Perry ‘Unites America’ in Opposition to Massive Coal/Nuclear Subsidy
“Like subsidizing bacon for its nutritional content,” is one criticism among many that are driving an unusual alliance against U.S. Energy Secretary Rick Perry’s late September demand that nuclear- and coal-fueled electrical generation get a subsidy designed to exclude other, cleaner forms of energy.
Late last month, Perry asked the Federal Energy Regulatory Commission (FERC)—an arm’s length agency currently dominated by Trump administration appointees—to guarantee the profitability of generating facilities that keep more than 90 days of fuel onsite.
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The initiative is meant mainly to bail out coal and nuclear facilities that have struggled to overcome a variety of economic shortcomings. Hydroelectric generators would also qualify for the benefit, although there is no evidence they face similar financial struggles. The subsidy would not be available to natural gas facilities fed continuously from gas distribution networks, or to wind or solar generators which by their nature can’t “stockpile” fuel.
Perry maintained the benefit was necessary to preserve “resiliency” and “reliability” in the American power grid, basing his decision on a report commissioned earlier this year that did indeed include a call for such support. That document, however, did not support Perry’s claim that nuclear or coal were essential for grid stability, an assertion that a leaked early draft had conclusively put to rest.
The former three-time Texas governor also asked the energy regulator to fast-track the requested bailout scheme, which FERC did through a curtailed schedule for industry input to the market-distorting measure.
Within days, the Washington Post credited the move, tongue in cheek, with helping again to unite America—in opposition to the administration, with 11 industry groups asking FERC to delay issuing Perry’s requested rule.
It was a coalition of “strange bedfellows,” the outlet added. Among the 11 were the American Wind Energy Association and the Solar Energy Industries Association, alongside “oil and gas heavyweights” like the Natural Gas Supply Association and the American Petroleum Institute.
“This is the first time we’ve filed a motion in conjunction with API,” acknowledged Gil Jenkins, spokesperson for the American Council On Renewable Energy. “It’s unprecedented. Just as this very action taken by DOE.”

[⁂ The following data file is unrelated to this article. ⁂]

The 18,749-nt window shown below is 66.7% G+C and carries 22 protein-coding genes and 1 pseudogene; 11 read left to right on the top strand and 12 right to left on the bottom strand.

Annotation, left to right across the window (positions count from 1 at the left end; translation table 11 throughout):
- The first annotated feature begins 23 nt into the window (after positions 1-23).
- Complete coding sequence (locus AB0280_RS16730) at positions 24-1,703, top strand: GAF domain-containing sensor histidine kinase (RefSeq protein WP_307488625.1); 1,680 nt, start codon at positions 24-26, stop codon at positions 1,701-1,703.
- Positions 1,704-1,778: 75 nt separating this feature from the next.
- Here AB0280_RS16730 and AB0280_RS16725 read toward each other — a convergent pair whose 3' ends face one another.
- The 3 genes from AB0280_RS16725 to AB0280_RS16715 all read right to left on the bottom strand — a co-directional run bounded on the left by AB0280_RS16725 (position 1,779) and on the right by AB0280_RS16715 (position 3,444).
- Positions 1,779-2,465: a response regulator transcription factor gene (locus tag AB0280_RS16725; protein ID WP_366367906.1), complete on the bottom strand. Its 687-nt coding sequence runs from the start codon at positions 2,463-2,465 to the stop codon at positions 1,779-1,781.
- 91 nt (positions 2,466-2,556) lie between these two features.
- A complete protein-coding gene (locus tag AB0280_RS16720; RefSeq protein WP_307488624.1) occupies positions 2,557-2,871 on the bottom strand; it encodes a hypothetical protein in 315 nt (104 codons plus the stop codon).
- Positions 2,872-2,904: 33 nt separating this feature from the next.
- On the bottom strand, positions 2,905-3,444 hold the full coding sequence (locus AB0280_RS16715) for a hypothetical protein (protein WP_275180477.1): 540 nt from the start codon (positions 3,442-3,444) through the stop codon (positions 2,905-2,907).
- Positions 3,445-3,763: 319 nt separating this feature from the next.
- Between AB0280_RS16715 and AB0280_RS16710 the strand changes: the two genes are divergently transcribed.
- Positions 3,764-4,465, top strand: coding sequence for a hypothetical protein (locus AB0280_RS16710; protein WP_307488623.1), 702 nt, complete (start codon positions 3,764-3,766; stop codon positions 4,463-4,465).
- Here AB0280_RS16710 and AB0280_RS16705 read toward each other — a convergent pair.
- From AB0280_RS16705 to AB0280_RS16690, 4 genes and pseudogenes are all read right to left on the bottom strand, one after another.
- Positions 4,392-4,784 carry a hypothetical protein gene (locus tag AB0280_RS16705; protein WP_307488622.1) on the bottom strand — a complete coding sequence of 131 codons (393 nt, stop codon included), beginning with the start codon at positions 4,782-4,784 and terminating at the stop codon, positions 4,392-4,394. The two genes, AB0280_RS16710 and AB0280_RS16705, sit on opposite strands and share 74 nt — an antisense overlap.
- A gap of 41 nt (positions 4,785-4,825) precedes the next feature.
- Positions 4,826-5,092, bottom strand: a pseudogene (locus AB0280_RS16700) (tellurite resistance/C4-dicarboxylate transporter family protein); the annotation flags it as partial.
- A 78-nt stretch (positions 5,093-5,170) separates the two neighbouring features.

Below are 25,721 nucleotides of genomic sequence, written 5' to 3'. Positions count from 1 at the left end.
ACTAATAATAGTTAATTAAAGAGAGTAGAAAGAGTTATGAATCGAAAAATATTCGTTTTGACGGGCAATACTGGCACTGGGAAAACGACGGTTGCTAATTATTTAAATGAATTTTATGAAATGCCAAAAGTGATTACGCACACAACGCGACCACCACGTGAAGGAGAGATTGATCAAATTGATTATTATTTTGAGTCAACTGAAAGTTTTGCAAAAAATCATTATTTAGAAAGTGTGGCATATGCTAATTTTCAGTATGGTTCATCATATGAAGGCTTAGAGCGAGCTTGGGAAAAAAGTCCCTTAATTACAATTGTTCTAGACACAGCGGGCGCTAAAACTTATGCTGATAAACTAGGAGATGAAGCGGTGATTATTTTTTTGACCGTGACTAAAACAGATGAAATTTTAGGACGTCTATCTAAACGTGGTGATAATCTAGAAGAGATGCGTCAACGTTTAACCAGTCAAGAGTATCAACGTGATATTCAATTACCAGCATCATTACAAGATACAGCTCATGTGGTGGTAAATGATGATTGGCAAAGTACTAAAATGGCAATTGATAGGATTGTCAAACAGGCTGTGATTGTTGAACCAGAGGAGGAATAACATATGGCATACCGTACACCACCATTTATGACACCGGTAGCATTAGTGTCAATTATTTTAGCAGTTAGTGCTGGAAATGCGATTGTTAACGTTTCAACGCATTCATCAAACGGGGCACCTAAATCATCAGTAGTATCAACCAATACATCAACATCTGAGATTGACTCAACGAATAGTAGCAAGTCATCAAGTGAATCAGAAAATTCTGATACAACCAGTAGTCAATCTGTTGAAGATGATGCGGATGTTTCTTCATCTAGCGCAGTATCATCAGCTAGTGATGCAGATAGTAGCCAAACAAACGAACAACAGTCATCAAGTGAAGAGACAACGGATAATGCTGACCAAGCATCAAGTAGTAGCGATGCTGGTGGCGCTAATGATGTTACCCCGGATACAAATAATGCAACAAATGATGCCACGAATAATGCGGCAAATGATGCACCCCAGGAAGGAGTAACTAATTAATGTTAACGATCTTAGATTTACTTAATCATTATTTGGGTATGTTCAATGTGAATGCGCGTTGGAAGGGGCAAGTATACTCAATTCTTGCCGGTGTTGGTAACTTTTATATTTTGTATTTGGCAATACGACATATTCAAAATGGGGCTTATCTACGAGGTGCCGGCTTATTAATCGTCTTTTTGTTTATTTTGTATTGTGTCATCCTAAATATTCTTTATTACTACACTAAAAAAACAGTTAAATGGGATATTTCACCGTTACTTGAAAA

Across the clean-fossil divide, Dena Wiggins, president of the Natural Gas Supply Association, objected that Perry’s rule would unfairly advantage coal and nuclear plants. “Competing on the economics—we’re fine with that,” Wiggins said. “This seems to be putting the thumb on the scale against natural gas.”
Beyond its impact on the excluded energy sectors, Greentech Media commented, “Perry’s demand for market-disrupting price supports for coal and nuclear power plants has broken multiple rules for how energy policy is made, from upending the facts to subverting regular order.”
As reported by RTO Insider, one former Republican FERC appointee called the request “the antithesis of good economics.” Declared Nora Mead Brownell: “It’s going to destroy the markets [and] drive away investment in new, more efficient technologies, whether they be generating plants or energy efficiency, at a cost to business and ratepayers that is astronomical.”
On The Conversation, University of California economists Meredith Fowlie and Maximilian Auffhammer drew an unexpected inference from Perry’s claim that nuclear and coal generators provide hitherto “uncompensated benefits” that now deserve a cash reward.
“As energy economists,” they wrote, “when we think about coal-fired electricity generation, what usually comes to mind are unaccounted-for costs—not benefits.” Emissions from coal burning contain toxins ranging from caustic ash to complex hydrocarbons, to radioactive particles—to say nothing of climate-destabilizing greenhouse gases.
The U.S. National Academies of Sciences has estimated the externalized (unaccounted-for) costs in damaged public health and environment traceable to those factors amount to US$6.60 per million Btu. “For perspective,” the two economists say, “the delivered coal price in 2016 averaged $2.15 per MMBtu.”
“Coal looks cheap, but we’re paying a hefty hidden cost,” Fowlie and Auffhammer conclude. Paying utilities to burn even more would only “worsen coal’s major negative externalities in the name of some dubious positive externalities—like subsidizing bacon for its nutritional content.
“There are better ways to get your vitamins, and better ways to keep the lights on.”